Feast cookalong: Choc peanut butter brownie recipe

Alix Clark is the editor of SBS food magazine Feast. In this regular series, she will choose a different dish from Feast magazine and recreate it in her own kitchen:

People have literally been stopping me in the street to rave about how much they loved the chocolate peanut butter brownie that’s our April cover star. And by “street” I mean the corridors at work, and by “rave” I mean “RAVE”.

They’re all mad for it – the taste, the texture and how easy it is to make. I had, ahem, tried this brownie during the testing and shooting process, but figured I’d better make for myself as well. My grandmother’s 90th birthday this past weekend was all the excuse I needed (actually, I didn’t even need that – it’s always the perfect time to make brownies).

As with so many of Feast’s recipes, this was really easy. I’ve made a fair few brownies in my time (and my sister does a mean raspberry cheesecake ripple version that has been my nemesis on more than one babysitting assignment), but I don’t usually beat the eggs and sugar for such a long time. 

I used the whisk attachment on my mixer and really got it good and fluffy before adding the flour and chocolate-butter mixture. As is often the case, I made do with what I had in my pantry – 250g of peanut butter, rather than the 500g stated in the recipe. I adjusted the butter and icing sugar accordingly and didn’t set any aside for sauce (grandmother’s birthday party, including numerous great grandchildren, not the right environment for extra sauce).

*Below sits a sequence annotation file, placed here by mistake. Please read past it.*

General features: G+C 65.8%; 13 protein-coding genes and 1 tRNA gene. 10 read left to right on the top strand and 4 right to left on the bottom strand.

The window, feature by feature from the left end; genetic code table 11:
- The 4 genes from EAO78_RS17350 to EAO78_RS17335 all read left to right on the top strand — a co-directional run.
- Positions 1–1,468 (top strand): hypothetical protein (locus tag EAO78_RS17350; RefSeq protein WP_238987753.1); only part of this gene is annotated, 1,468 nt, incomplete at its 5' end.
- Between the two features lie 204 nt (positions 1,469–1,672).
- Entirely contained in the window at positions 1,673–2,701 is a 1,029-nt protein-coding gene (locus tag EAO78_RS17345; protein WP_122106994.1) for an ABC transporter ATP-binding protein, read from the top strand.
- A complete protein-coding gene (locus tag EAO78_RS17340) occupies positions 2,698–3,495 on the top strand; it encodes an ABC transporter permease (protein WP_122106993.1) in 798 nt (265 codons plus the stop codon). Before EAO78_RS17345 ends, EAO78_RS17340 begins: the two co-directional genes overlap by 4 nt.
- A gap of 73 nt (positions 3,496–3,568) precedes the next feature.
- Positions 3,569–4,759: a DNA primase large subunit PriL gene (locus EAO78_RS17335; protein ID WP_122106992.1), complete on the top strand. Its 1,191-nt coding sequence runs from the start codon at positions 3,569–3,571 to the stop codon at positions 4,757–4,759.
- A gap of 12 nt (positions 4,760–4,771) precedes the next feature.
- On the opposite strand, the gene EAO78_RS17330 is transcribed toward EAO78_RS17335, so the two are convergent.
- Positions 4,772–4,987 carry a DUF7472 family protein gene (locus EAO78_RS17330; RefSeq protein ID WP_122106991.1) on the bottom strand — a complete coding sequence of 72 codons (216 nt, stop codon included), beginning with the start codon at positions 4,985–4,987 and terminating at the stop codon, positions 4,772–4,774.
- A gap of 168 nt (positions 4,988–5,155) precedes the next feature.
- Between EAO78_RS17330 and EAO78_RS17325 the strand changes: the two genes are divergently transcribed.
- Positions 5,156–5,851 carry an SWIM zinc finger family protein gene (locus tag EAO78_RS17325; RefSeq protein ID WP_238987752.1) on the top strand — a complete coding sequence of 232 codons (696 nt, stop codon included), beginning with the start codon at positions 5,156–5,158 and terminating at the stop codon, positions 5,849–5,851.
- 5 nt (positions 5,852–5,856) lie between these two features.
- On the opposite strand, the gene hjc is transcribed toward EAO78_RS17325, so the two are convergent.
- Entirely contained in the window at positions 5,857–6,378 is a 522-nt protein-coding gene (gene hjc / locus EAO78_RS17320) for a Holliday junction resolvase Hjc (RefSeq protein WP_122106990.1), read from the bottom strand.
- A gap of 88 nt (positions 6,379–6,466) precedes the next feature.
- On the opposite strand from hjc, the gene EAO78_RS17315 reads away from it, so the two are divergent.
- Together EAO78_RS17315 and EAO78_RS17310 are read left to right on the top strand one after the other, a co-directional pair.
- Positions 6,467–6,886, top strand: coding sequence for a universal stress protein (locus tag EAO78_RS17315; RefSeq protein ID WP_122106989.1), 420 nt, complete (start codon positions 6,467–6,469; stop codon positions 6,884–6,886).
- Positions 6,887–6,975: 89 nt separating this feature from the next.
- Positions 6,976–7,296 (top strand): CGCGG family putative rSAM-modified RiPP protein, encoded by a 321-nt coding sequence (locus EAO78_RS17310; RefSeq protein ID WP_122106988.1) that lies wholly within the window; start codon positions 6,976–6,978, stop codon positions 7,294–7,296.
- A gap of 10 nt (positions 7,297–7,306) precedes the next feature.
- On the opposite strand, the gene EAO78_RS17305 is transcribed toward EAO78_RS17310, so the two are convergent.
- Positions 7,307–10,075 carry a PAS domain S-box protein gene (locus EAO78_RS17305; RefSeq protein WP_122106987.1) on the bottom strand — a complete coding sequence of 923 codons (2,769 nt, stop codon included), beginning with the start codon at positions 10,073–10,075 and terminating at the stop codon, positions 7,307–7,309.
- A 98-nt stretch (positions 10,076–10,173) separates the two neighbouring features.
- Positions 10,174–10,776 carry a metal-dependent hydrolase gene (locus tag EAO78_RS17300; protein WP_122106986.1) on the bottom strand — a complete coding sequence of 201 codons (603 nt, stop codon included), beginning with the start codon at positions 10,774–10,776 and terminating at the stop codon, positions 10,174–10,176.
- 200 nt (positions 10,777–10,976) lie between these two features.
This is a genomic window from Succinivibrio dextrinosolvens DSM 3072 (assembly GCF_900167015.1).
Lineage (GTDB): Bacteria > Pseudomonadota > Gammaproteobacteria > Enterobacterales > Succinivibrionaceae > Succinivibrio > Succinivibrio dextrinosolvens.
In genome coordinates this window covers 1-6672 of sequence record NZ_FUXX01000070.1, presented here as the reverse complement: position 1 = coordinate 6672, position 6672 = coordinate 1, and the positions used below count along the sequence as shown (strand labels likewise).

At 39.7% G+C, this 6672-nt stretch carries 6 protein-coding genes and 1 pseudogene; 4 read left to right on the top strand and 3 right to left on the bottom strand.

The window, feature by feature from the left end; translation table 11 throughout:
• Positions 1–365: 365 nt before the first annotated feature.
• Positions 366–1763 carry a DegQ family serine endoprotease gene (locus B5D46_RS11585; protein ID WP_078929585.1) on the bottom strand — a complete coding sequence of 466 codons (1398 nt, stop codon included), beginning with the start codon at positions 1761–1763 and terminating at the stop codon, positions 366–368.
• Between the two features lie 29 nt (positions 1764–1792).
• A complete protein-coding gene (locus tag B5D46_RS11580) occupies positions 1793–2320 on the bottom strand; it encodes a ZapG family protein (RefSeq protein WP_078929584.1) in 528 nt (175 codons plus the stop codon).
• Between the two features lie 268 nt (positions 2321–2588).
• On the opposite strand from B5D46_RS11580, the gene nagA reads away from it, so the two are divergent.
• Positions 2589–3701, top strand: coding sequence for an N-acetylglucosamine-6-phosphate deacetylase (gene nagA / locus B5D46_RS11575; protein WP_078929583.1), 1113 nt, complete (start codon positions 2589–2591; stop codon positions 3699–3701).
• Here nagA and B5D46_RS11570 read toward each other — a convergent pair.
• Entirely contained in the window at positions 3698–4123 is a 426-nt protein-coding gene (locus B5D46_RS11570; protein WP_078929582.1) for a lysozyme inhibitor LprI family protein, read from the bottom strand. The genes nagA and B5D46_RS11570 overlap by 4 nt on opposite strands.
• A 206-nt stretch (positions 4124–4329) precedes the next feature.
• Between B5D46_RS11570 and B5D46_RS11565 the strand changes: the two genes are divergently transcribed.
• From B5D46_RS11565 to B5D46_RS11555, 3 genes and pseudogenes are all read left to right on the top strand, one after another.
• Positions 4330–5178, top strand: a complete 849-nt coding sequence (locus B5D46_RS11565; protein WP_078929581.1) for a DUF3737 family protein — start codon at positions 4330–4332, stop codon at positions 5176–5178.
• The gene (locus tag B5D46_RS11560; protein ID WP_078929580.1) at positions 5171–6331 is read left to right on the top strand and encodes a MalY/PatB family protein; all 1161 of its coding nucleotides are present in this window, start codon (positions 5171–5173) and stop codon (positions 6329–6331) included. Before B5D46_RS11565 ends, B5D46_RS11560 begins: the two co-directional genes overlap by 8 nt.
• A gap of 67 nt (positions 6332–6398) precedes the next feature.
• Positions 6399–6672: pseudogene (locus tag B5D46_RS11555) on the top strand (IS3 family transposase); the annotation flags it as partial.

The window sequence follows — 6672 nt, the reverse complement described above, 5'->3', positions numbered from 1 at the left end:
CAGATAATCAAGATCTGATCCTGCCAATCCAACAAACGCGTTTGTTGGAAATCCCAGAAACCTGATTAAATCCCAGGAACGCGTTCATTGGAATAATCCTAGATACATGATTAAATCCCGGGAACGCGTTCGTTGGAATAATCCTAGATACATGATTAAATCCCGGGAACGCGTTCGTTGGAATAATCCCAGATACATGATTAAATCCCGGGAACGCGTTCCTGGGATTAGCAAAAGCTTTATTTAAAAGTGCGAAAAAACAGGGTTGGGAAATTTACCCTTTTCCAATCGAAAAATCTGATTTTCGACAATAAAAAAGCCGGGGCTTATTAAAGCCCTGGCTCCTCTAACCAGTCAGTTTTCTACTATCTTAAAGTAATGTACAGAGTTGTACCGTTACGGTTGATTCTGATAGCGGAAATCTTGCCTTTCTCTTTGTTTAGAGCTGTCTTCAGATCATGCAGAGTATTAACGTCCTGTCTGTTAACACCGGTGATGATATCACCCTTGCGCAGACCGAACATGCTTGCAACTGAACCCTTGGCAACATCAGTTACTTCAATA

It melts really quickly so don’t get too distracted by anything else. The peanut mixture swirled in beautifully and the mixture was so tasty that I may have licked a spoonful or two before forcing myself to put it in the oven.

My brownie was done in 50 minutes, rather than the hour stated in the recipe – I’m guessing partially because I had it high up in the oven, rather than in the middle. The edges got a little darker than I would have liked, but I trimmed them off before serving and don’t worry, they didn’t go to waste! The outer pieces had a delicious cake-like texture while the middle pieces had that wonderful fudge-like quality that’s the mark of a great brownie. The amount of peanut butter was just right – enough for those who are peanut butter fans (my niece) as well as those who aren’t (her brother). In a group whose ages ranged from 3 to 93, it was deemed a success. In fact, they all raved about it!



  • 200g dark chocolate, chopped
  • 200g unsalted butter, chopped, at room temperature
  • 4 eggs, lightly beaten
  • 295g (1⅓ cups) caster sugar
  • 100g (⅔ cup) plain flour
  • Melted chocolate and ice-cream, to serve

Peanut butter mixture

  • 500g peanut butter
  • 100g unsalted butter
  • 55g (⅓ cup) icing sugar
  • View conversion table


  • Preheat oven to 180°C. Fill a small saucepan one-third full with water and bring to a gentle simmer. Place the chocolate and butter in a small heatproof bowl, place over pan and stir until chocolate is melted (don’t let the bowl touch the water). Allow to cool slightly.
  • Meanwhile, whisk eggs and sugar for 4 minutes or until thick and pale. Stir in chocolate mixture, flour and ½ tsp salt. Pour mixture into a greased, lined, deep 20cm square cake pan. Set aside to slightly thicken.
  • Meanwhile, to make peanut butter mixture, heat all the ingredients in a saucepan over medium heat for 45 seconds or until just starting to soften. Stir to combine. Reserve one-third of the mixture to serve. Drop spoonfuls of remaining peanut butter mixture into chocolate mixture and lightly swirl with a skewer or knife. Bake for 1 hour or until just firm to the touch. Cool for 5 minutes. Remove from pan and transfer to a wire rack to cool completely.
  • Cut into squares and serve topped with warmed reserved peanut butter mixture and melted chocolate, with ice-cream on the side. Store in an airtight container in single layers separated by baking paper for up to 1 week.

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If you want to head to the home of the brownie, why not take a look at all our trips to the USA. There's bound to be a place to stop and try these for yourself!

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